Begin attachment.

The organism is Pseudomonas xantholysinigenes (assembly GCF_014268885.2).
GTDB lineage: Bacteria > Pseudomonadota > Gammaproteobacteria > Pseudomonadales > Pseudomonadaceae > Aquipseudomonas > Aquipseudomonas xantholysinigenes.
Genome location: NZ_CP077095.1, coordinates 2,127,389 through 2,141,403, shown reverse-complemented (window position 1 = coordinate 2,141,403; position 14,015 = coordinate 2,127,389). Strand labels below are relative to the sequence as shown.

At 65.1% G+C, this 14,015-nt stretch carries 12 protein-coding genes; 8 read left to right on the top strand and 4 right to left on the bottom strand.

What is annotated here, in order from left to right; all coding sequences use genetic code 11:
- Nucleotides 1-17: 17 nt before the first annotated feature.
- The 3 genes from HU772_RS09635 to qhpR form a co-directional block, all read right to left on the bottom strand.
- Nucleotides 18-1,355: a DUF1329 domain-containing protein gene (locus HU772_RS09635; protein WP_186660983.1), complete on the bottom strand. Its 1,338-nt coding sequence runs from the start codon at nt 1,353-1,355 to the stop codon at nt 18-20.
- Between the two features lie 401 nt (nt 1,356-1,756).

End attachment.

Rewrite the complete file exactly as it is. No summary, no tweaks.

The organism is Pseudomonas xantholysinigenes (assembly GCF_014268885.2).
GTDB lineage: Bacteria > Pseudomonadota > Gammaproteobacteria > Pseudomonadales > Pseudomonadaceae > Aquipseudomonas > Aquipseudomonas xantholysinigenes.
Genome location: NZ_CP077095.1, coordinates 2,127,389 through 2,141,403, shown reverse-complemented (window position 1 = coordinate 2,141,403; position 14,015 = coordinate 2,127,389). Strand labels below are relative to the sequence as shown.

At 65.1% G+C, this 14,015-nt stretch carries 12 protein-coding genes; 8 read left to right on the top strand and 4 right to left on the bottom strand.

What is annotated here, in order from left to right; all coding sequences use genetic code 11:
- Nucleotides 1-17: 17 nt before the first annotated feature.
- The 3 genes from HU772_RS09635 to qhpR form a co-directional block, all read right to left on the bottom strand.
- Nucleotides 18-1,355: a DUF1329 domain-containing protein gene (locus HU772_RS09635; protein WP_186660983.1), complete on the bottom strand. Its 1,338-nt coding sequence runs from the start codon at nt 1,353-1,355 to the stop codon at nt 18-20.
- Between the two features lie 401 nt (nt 1,356-1,756).